A paradox. “Labor to enter that rest…” Hebrews 4:11
So, I am enjoying a temporary gig lately. I get to hang out with the most recent addition to the family tree while his mom is checking off the last few items on her to-do-to-graduate-with-a-degree-in-music-education list. Little Fighter has beefed up to 6.5 lbs. And among his current favorites is waiting until the shouldered burp cloth has been abandoned before urping a spectacular offering.
Much of the day is spent sitting in a rocking chair, relishing the honor. The voice I used to have for singing to my own littles has been m.i.a. for the better part of a decade, and since warbling isn’t what I hope to be remembered for, the communication is limited to whispers, smiles and a silent willing him to know how valuable and precious his life is.
My responsibilities are few: feed, burp, change, rinse, and repeat.
Some days my efforts are less than stellar. I’ve yet to distinguish the hungry cry from the need to burp or change the diaper cry. And about the time I think I have a handle on which is which Little Fighter schools me. Those are the days that rest eludes us.
It was sometime in the middle of week #2 that I started to connect some dots. This temporary gig is exactly like my usual one. The correlation is clear. Teaching is feeding. Counseling involves the other stuff. Feeding is fun. Feeding makes you feel like a hero. Burping isn’t fun. Burping makes you feel like a villain. Changing isn’t fun. Necessary, yes. Fun, no.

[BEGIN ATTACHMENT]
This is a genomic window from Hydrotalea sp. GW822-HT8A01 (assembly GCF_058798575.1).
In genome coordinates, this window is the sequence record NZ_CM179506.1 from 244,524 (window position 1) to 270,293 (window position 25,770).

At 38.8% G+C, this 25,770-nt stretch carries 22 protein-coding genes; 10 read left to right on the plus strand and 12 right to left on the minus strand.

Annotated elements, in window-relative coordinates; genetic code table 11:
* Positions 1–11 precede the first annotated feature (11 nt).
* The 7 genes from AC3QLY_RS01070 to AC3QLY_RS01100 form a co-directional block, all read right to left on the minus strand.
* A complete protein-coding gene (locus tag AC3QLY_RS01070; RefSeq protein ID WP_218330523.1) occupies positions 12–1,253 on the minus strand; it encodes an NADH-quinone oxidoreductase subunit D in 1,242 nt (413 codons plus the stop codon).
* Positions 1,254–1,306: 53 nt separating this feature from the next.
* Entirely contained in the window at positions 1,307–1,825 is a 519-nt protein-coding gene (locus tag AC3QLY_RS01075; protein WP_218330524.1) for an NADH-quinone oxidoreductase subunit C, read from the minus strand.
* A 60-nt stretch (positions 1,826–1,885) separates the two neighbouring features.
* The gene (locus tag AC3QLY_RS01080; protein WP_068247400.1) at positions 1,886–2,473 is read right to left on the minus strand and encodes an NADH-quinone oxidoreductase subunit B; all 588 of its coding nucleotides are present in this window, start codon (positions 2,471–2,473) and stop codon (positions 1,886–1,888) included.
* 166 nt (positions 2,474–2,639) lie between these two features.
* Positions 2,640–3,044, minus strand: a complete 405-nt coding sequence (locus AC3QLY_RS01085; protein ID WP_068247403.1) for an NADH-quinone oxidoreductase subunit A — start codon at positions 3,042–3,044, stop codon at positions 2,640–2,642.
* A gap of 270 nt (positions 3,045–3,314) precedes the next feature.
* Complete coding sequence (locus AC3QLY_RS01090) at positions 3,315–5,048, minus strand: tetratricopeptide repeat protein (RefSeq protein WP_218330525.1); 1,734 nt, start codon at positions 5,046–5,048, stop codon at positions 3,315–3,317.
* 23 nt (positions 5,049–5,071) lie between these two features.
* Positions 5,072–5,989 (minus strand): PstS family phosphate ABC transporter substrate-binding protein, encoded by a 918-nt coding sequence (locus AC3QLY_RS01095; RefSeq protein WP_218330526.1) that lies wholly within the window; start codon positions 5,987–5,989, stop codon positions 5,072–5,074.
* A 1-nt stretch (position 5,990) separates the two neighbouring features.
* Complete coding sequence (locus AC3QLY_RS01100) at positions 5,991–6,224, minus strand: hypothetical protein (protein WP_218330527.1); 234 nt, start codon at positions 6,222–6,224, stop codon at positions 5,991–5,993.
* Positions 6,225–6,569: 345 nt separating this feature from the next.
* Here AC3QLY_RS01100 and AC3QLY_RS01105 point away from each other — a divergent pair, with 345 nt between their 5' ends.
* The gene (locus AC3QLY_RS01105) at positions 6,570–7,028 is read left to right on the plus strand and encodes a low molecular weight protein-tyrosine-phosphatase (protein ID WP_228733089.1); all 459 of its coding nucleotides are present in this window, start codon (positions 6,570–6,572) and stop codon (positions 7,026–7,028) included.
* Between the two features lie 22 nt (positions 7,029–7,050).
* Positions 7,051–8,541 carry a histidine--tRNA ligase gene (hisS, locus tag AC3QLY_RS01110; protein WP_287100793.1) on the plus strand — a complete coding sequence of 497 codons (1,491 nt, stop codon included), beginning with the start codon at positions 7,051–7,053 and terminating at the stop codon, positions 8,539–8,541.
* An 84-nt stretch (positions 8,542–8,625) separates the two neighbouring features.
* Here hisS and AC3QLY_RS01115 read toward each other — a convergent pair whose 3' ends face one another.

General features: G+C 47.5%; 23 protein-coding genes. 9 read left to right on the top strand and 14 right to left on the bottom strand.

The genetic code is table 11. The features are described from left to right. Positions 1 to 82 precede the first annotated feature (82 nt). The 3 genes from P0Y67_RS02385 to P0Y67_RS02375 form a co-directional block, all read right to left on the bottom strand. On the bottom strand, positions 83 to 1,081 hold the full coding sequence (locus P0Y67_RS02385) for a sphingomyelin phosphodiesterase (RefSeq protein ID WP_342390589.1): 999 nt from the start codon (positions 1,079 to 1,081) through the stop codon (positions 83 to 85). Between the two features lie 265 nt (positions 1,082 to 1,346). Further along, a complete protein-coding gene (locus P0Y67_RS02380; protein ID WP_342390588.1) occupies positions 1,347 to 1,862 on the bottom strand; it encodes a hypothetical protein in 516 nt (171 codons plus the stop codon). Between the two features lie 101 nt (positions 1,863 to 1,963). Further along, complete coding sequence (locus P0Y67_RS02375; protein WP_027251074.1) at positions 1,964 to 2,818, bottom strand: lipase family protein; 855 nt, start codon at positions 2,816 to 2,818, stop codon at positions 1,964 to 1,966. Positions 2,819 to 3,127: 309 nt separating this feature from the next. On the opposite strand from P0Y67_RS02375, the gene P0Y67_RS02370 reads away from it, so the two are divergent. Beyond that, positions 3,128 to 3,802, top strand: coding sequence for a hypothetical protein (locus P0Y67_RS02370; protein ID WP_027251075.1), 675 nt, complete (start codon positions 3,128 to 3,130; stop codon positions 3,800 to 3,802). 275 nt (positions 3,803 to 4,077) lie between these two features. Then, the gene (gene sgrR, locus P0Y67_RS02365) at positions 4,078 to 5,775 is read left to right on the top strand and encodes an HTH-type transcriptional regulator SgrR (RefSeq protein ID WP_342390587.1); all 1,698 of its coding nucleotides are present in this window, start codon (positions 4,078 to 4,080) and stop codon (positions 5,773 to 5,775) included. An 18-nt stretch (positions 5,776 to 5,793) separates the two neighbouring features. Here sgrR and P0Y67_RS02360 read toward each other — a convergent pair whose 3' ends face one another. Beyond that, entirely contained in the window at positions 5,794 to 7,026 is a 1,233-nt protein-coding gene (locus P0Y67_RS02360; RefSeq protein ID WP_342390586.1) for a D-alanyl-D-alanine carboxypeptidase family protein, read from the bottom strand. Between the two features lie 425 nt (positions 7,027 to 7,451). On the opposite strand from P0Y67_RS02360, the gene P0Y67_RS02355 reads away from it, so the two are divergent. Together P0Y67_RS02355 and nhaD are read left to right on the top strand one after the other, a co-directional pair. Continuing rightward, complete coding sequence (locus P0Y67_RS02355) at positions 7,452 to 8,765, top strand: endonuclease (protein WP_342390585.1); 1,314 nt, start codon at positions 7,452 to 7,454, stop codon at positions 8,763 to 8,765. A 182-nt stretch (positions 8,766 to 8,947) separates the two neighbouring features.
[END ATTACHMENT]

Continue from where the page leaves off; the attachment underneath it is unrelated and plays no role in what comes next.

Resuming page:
Little Fighter is usually pretty sure hunger is what he is feeling and that a bottle will cure his ills. Whenever I’m duped into believing him, and waylay the efforts to coax a reluctant burp at reasonable intervals - well let’s just say the evidence is irrefutable. The solution isn’t to pack in more.
Grown-ups aren’t much different. Most complaints are flavored with a hint of feed me, give me something that will ease the discomfort I feel. But very often the problem is that room must be made for the new. The Bible calls it repentance.
For example: if I was taught (fed) the idea (and chose to believe it) that my salvation in Christ was contingent on my ability to live a sin-free existence (which I was and did), when the teaching that the cross of Christ didn’t need any help from me in bolster The Lord’s sacrifice was introduced to me I was incapable of reconciling the two concepts. Room either had to be made by expelling the former or I would be forced to reject the latter.
Or maybe I was taught that God’s wrath and disappointment in me is all I had to look forward to in the future. Then, when learning that God’s wrath was satiated in the Cross, I have another choice to make. Will I continue believing that God is angry and full of wrath or will I expel that idea and make room for the truth that Jesus took all judgement and in so doing, redeemed me from the laws that govern sin and death?
This concept isn’t reserved for spiritual things. When I expelled the idea that my value, worth, happiness, and purpose wasn’t the responsibility of anyone else but mine, room was made in my heart to explore the truth and justice that define my authentic self.
Trust me, it’s a messy prospect, not everyone can stomach the process. Nor should they be expected to. Sometimes Little Fighter acts as if I am torturing him when the pain he feels is being caused by something that must be expelled. I can either silence his complaints by trying to feed him more, or patiently pat his back until he baptizes me with the legitimate source of his discomfort. The choice is mine. It’s going to come out sooner or later. The less I’ve let him eat between times makes a big difference in how much clean-up is involved.
Someone is having a struggle in the resting department. That’s my battle cry. Bottle warmed? Check. Burp cloth? Check. Fresh pamper? Check.